So, then, futanari. A Japanese portmanteau combining futatsu (two generic things) and nari (form) or naru (becoming), it literally translates to “two/dual-forms” or “becoming/being of two kinds.” It might as well apply to Transformers or anything Henshin-styled like Kamen Rider or Power Rangers as it does to the virilized femme form. The word is also not of a modern construction but is quite old and likely has roots in Shinto or Buddhist beliefs–since many spirits and deities were either of indeterminate or shifting sex and gender. However, since the term spread outside of Japan through the Internet in the 90’s, it has come to almost exclusively mean a woman with a penis. In an attempt to separate the word from “real life” trans women, activists worked to popularize the word newhalf to refer specifically to trans woman, but I am having a hard time finding any usage outside that footnote as part of the definition of futanari.
That said, as the paradoxical outcry and interest cycle about trans identities has churned through the last ten or so years, the word has, as I wrote earlier, ended up lumped with all of the other slurs commonly used to label porn that features trans women–which is part of why I moved away from it. That was not why I was into futanari. Again, I do not owe anyone explanations but, my involvement with futanari began because of my androgyny and because those stories and comics were erotic materials with women whose sexual identities were not merely consumables for men. Those early Wild Tales stories were all fantastic Burroughs-style adventures of women with a penis eventually having their first sexual encounter. It was never about sexualizing them as others–at least because of their bodies, they were generally outsiders of whatever setting they ended up in.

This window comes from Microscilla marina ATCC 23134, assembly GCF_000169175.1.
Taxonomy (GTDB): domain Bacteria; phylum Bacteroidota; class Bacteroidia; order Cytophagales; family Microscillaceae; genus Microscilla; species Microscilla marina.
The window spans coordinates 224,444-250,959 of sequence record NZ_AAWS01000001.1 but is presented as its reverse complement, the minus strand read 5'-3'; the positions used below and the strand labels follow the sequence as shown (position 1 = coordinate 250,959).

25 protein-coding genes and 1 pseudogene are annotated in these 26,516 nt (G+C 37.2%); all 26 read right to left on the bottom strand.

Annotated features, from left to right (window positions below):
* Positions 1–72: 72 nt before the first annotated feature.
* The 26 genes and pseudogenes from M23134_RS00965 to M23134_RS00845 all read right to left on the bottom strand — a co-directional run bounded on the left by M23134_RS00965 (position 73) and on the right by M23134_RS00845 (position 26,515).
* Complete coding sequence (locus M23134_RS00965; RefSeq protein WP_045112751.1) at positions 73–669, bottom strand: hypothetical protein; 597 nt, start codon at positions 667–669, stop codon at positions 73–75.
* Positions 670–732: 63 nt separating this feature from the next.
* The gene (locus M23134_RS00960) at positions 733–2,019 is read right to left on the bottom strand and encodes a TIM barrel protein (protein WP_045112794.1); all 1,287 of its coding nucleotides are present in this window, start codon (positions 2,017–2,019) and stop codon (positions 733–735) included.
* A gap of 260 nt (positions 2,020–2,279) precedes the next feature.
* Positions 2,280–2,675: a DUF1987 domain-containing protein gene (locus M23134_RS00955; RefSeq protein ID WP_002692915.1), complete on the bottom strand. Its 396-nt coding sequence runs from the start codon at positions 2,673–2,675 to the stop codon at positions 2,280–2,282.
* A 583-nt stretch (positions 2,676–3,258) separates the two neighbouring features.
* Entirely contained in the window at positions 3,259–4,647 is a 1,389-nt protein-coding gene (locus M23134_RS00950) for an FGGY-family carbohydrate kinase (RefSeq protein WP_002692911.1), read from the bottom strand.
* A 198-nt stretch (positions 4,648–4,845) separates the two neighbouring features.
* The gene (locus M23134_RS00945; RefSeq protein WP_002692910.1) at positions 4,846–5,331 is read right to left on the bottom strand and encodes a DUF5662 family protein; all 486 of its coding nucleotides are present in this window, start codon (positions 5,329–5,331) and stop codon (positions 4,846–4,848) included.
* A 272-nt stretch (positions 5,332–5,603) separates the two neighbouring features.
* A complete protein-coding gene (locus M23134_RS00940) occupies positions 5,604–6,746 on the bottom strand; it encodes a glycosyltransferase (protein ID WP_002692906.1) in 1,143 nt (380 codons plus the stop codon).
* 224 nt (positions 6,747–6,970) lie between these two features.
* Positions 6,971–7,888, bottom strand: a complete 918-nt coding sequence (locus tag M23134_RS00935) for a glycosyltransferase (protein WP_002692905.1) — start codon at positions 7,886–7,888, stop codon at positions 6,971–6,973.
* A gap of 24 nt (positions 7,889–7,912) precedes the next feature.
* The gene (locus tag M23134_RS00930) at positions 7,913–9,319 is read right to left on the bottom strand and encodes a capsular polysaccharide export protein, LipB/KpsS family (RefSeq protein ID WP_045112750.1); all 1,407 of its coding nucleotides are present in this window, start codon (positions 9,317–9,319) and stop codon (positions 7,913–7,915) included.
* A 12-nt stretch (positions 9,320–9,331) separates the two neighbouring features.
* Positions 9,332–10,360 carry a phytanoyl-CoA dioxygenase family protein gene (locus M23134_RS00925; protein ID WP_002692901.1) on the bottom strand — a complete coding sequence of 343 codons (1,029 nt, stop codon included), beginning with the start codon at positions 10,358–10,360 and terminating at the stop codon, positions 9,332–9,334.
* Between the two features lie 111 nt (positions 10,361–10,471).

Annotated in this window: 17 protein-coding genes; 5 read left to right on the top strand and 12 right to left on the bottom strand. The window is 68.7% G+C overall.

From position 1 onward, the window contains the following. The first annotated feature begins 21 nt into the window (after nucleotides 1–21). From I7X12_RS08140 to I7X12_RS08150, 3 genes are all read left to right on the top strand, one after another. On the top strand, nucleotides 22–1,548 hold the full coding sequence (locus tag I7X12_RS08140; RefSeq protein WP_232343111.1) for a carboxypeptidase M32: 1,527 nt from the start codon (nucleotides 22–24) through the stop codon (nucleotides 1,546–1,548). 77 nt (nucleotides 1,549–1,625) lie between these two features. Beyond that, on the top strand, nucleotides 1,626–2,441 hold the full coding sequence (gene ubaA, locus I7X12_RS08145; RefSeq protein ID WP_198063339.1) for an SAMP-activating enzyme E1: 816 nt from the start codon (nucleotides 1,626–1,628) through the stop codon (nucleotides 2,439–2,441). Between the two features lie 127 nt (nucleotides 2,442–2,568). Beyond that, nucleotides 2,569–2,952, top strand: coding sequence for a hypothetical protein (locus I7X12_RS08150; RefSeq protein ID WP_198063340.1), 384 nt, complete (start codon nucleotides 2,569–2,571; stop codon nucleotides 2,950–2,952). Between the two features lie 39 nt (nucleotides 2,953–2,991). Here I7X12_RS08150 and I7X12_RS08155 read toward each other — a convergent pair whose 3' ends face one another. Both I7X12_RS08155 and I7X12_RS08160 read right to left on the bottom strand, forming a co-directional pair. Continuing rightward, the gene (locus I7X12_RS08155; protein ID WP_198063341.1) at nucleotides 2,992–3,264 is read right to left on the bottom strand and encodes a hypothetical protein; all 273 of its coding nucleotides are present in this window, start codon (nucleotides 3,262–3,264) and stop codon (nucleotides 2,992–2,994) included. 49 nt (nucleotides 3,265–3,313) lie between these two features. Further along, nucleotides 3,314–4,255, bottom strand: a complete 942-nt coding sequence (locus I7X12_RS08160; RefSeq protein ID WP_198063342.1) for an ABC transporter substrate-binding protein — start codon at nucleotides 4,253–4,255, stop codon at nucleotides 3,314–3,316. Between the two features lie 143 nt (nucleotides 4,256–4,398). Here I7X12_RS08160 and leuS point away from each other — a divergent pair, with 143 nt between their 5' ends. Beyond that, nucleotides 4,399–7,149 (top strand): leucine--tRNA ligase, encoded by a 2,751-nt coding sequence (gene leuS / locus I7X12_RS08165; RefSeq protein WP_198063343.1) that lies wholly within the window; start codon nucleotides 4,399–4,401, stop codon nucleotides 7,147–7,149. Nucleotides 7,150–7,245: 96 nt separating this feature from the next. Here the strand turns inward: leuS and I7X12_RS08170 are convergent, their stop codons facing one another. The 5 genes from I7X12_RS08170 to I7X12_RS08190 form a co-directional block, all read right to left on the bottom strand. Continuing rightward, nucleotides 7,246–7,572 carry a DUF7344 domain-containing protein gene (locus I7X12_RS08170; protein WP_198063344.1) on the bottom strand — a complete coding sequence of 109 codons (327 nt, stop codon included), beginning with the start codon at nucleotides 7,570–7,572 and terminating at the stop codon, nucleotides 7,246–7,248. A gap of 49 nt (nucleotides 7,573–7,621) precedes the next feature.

Yes, there are elements of futanari content which only exacerbate the existing problematic issues with portrayals of both cis and trans women. Futanari content, also, creates an excessively unfair expectation from a section of the population who are only into the idea of dating a trans woman because of those fantasy images.